America’s current two-party system has existed for about 160 years, and in that time, presidential elections have always featured the same basic framework: the Democratic Party has nominated a Democratic candidate, the Republican Party has nominated a Republican candidate. Independents have run on third-party tickets (and occasionally fourth).
Bernie Sanders is challenging this model in ways we haven’t seen: the Vermont senator is an independent who has caucused with Democrats on Capitol Hill throughout his congressional career, but who’s never identified himself in any kind of formal way as a Dem. In fact, he’s run against Republican and Democratic candidates for decades.
When was the last time a major party’s presidential nominee wasn’t actually a member of the party? It’s never happened; Sanders would be the first.
As an MSNBC town-hall event in Ohio yesterday, the very first question asked the senator to talk about this decision: “Throughout your career in Congress, you ran as an independent while caucusing for Democrats. I’m curious about what went into your decision to run for president as a Democrat. Wouldn’t it be more revolutionary to work outside the traditional political party structure?”
Sanders’ candid response raised a few eyebrows:
“Look, here’s the truth. You’re right, I am the longest serving independent in the history of the United States Congress. And when we gave some thought to running for president, and the reason I gave thought, honestly, is not because I disrespect Secretary Clinton. I’ve known her for 25 years and I respect her.“I just happen to believe that in this moment of history, given the crises that we face, it is too late for establishment politics and establishment economics. So we did have to make that decision. Do you run as an independent? Do you run within the Democratic Party? We concluded – and I think it was absolutely the right decision – that, A, in terms of media coverage, you have to run within the Democratic Party.“Number two, that to run as an independent, you need, you could be a billionaire. If you’re a billionaire, you can do that. I’m not a billionaire. So the structure of American politics today is such that I thought the right ethic was to run within the Democratic Party.”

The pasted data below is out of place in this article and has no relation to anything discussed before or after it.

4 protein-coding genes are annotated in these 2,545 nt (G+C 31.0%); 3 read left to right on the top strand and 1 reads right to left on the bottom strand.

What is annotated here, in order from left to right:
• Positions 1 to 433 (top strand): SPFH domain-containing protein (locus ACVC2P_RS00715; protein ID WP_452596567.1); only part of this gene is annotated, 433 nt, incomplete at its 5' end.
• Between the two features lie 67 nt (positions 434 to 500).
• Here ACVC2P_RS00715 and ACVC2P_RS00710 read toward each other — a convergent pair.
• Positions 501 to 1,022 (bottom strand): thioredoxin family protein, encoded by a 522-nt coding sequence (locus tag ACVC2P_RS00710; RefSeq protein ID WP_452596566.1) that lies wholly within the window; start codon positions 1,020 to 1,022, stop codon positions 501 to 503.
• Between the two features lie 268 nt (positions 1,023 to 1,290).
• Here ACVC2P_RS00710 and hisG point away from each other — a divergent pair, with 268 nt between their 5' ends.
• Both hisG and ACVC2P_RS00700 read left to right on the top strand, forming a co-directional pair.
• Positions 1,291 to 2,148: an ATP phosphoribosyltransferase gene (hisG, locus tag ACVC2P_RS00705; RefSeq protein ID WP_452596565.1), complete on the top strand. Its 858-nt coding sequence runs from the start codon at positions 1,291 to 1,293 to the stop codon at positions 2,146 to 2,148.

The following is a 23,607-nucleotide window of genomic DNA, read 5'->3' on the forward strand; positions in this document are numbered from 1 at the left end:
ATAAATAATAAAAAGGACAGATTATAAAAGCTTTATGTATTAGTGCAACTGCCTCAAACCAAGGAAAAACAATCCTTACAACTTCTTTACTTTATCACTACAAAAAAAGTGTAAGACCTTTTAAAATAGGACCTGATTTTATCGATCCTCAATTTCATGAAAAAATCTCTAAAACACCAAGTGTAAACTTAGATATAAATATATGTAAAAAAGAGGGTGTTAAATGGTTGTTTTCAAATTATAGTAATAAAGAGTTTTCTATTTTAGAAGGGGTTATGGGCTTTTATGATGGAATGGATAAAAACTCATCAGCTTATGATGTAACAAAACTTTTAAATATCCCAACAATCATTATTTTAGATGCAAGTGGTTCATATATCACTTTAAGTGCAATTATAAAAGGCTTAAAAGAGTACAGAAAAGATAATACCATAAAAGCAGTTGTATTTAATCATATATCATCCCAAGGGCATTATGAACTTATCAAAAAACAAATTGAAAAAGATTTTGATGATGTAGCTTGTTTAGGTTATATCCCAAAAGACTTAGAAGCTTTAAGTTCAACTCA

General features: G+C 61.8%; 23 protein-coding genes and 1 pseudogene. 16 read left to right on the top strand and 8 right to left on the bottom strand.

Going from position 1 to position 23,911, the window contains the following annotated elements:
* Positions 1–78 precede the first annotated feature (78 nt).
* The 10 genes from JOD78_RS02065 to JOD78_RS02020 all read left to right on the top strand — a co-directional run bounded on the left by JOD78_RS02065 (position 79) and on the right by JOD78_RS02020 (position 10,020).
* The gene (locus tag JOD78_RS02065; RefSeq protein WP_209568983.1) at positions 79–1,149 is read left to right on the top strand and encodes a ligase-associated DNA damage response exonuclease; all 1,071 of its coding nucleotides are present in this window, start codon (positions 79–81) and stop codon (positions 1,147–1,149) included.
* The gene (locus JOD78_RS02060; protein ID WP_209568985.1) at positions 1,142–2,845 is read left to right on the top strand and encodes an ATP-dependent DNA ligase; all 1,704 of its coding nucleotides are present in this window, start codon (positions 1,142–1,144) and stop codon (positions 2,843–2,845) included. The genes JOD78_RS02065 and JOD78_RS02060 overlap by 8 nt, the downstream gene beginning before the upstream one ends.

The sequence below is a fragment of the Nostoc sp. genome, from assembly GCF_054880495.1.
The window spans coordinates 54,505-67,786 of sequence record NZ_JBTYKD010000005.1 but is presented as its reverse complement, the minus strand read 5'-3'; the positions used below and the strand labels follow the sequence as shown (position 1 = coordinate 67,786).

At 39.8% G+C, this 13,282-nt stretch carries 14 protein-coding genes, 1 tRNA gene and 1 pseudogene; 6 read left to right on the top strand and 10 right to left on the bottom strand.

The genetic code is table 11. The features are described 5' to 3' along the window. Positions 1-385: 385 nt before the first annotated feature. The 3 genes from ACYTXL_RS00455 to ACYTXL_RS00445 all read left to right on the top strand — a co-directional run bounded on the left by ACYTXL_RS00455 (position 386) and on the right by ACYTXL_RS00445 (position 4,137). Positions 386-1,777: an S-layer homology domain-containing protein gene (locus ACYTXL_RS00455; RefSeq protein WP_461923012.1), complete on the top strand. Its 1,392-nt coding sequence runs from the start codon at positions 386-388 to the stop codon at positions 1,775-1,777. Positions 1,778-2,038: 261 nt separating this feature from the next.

There’s some evidence that Sanders actually opposed the idea of running as a Dem, but he was eventually talked into it by aides who insisted any other route would inevitably fail.
For some of Clinton’s allies, Sanders’ answer yesterday didn’t sit right. American United for Change chief Brad Woodhouse has published quite a few tweets since last night, questioning the commitment of a presidential candidate who entered a party’s primary process “for media exposure.”
Voters will obviously draw their own conclusions about whether or not this is an area of concern, but I think it’s fair to say Sanders’ successes thus far in Democratic contests – and to a lesser extent, even Donald Trump’s successes in Republican contests – point to something interesting about the state of modern partisanship.
I wondered at the outset of the race whether Democratic voters would mind Sanders’ independent affiliation. For longtime partisan activists – folks who’ve worked within the party for years, stuffing envelopes, making phone calls, offering financial support, knocking on doors, etc. – it seemed possible to me that Sanders would be seen as an outsider and face some resentment. For the senator, this was a marriage of convenience rather than a genuine commitment, and Democratic die-hards might have a problem with that.
Except, that doesn’t seem to be the case. As the campaign season has progressed, I’ve seen little evidence of voters taking any interest at all in Sanders’ partisanship, or in this case, the lack thereof, and I rather doubt his candid answer yesterday – he’s running as a Dem because he wants media attention and can’t afford to run an independent race – will do any real harm to his campaign.
There used to be a time such a loose affiliation with a party would be disqualifying in a presidential race, but that’s simply not the case now.
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Bernie Sanders explains his loose Democratic ties